Raja Sujan Singh of Bikaner smoking a hookah

Maker(s)
Artist: Ustad Ahmad (active early 18th century)
Historical period(s)
ca. 1715-1720
School
Bikaner school
Medium
Opaque watercolor and gold on paper
Dimensions
H x W (painting): 18.5 × 11.5 cm (7 5/16 × 4 1/2 in) H x W (overall): 31.2 × 21 cm (12 5/16 × 8 1/4 in)
Geography
India, Rajasthan state, Bikaner
Credit Line
Purchase and partial gift from the Catherine and Ralph Benkaim Collection — funds provided by the Friends of the Freer and Sackler Galleries
Collection
Arthur M. Sackler Gallery
Accession Number
S2018.1.84
On View Location
Currently not on view
Classification(s)
Painting
Type

Painting

Keywords
attendant, India, landscape, portrait, raja, Ralph and Catherine Benkaim collection, smoking
Provenance
Provenance research underway.
Inscription(s)

Verso: in Nagari: samvat 1803 miti bhadva(n) sudi 5 s(h)abi maharaja sujan singhji ri kam uste ahmad s(h)ha muhamad ro
Samvat 1803 bright half of the month of Bhadon, 5th day, likeness of Maharaja Sujan Singh. Work of the Master (Ustad) Ahmad, (son of) Shah Mahmud
Inspection date: Sunday 10th August 1746

Marking(s)

Verso: Purple stamp of the personal collection of the Maharaja of Bikaner 1963, [dated notation entered by hand on] 17.8.64; inventory no. 5317
Khet Singh

245 in Green ink and BKNIR 35-1655 in red pencil

Label

Raja Sujan Singh of Bikaner (born 1690, reigned 1700 -- 1735) enjoys a hookah from a terrace that overlooks a flowering garden and a misty landscape. The painterly sky, with swathes of gold wash near the trees and dilute washes in the sky, skillfully evokes hazy light. The painting's palette, its atmospheric landscape, and the distant white city on the hill point to the role that Deccani painting played in transforming Bikaner painting from a brightly-colored provincial idiom to a highly refined aesthetic in the late seventeenth century.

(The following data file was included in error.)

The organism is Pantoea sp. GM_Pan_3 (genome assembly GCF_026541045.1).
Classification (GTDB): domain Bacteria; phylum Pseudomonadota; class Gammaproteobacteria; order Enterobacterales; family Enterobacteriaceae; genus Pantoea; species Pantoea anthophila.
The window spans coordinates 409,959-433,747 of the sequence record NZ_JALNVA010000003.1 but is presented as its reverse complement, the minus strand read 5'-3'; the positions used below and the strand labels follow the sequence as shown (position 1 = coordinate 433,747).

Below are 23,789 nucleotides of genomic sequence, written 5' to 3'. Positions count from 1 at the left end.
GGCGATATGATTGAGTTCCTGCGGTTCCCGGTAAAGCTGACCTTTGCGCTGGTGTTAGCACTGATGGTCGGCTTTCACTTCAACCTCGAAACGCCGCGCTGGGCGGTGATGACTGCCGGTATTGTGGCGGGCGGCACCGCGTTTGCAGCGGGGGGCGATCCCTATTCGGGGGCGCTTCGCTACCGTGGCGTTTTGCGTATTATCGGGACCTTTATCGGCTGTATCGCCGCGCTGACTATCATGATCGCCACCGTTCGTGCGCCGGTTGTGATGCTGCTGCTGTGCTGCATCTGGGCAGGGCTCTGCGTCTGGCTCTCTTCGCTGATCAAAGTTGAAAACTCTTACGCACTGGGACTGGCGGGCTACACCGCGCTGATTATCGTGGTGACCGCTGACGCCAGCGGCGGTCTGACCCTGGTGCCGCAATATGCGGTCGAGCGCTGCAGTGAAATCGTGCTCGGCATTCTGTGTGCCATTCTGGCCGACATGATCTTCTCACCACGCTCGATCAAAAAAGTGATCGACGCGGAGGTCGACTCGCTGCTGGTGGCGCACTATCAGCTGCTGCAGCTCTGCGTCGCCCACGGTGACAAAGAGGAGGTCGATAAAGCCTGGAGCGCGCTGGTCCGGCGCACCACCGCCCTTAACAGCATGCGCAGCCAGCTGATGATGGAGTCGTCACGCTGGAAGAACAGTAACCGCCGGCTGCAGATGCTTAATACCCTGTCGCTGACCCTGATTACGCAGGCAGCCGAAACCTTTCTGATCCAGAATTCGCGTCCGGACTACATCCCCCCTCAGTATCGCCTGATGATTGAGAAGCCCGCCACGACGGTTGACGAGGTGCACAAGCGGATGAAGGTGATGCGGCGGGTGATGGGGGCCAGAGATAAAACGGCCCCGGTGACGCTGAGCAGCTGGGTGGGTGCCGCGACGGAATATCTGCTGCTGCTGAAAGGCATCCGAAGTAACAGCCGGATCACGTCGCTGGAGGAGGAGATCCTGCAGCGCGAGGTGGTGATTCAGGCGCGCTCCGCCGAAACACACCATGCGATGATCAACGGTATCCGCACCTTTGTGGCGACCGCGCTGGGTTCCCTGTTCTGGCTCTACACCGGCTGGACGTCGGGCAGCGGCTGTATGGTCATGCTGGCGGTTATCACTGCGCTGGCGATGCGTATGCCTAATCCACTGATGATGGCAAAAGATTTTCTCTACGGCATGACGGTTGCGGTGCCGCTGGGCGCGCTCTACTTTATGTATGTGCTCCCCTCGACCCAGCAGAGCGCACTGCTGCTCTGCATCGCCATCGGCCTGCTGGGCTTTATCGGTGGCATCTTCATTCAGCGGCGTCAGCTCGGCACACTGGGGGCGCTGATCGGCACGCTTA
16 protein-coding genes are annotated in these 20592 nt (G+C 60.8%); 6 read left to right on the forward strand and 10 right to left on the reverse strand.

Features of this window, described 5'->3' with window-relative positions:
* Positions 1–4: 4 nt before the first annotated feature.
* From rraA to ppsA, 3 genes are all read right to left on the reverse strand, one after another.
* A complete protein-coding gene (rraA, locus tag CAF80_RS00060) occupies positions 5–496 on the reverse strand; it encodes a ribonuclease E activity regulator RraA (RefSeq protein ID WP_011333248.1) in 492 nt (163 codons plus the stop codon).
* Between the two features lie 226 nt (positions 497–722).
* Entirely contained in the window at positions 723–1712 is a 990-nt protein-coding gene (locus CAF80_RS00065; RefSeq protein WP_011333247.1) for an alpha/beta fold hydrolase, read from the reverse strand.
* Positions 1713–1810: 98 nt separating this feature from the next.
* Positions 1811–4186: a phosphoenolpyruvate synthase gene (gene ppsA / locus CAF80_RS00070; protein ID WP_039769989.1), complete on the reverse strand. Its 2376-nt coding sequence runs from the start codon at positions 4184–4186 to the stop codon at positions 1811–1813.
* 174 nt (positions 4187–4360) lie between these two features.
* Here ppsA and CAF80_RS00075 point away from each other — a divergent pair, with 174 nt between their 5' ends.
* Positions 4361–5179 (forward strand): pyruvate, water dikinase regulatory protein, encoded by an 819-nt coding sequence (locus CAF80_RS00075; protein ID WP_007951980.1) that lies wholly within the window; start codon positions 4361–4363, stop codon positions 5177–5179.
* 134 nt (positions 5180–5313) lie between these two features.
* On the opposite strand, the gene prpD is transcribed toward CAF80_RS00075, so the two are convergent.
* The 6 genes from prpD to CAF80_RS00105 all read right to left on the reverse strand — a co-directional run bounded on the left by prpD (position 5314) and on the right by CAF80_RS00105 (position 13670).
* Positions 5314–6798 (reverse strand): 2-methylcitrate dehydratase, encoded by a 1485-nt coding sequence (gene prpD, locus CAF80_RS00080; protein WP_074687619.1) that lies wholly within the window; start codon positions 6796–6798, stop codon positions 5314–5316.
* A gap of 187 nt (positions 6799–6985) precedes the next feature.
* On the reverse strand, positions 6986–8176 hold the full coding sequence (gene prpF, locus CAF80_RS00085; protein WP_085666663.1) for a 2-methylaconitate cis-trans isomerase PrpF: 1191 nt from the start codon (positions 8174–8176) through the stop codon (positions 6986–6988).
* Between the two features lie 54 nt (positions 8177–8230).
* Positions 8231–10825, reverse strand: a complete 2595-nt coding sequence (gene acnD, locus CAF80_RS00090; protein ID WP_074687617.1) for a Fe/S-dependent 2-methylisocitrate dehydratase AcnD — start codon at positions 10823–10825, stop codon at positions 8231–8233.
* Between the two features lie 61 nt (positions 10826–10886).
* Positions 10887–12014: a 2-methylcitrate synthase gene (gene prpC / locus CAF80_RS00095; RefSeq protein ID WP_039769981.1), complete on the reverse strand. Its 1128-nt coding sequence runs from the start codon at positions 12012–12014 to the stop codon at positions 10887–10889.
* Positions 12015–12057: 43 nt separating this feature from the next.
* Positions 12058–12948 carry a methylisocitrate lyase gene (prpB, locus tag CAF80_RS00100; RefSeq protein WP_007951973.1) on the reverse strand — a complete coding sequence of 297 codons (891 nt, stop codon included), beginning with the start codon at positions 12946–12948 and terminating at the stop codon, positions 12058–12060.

The painting's pastel tones of lavender, pink, and salmon, its soft greens and diffused mauves, and the distant white city on the hill can be most directly traced to painting from the Deccani court of Bijapur.[1]  Although Bikaner rulers had long ties to the Deccan, having served there as Mughal generals from the 1570s, Sujan Singh's father, Maharaja Anup Singh (r. 1674-98), became the governor of Bijapur following Emperor Aurangzeb's conquest of the kingdom.  That close contact with Bijapur becomes visible in the folios of a magnificent Bhagavata Purana that Anup Singh commissioned.[2] The Sackler's superb folio from Anup Singh's Bhagavata Purana (c.1690-1700, S2018.1.46) demonstrates the synthesis of styles achieved by Bikaner paintings at the end of the seventeenth century, as well as the emotional depths that they instilled in landscapes bathed in golden light. Sujan Singh's portrait extends the synthesis of his father's sacred narrative into the genre of royal portraiture.

Collection Area(s)
South Asian and Himalayan Art
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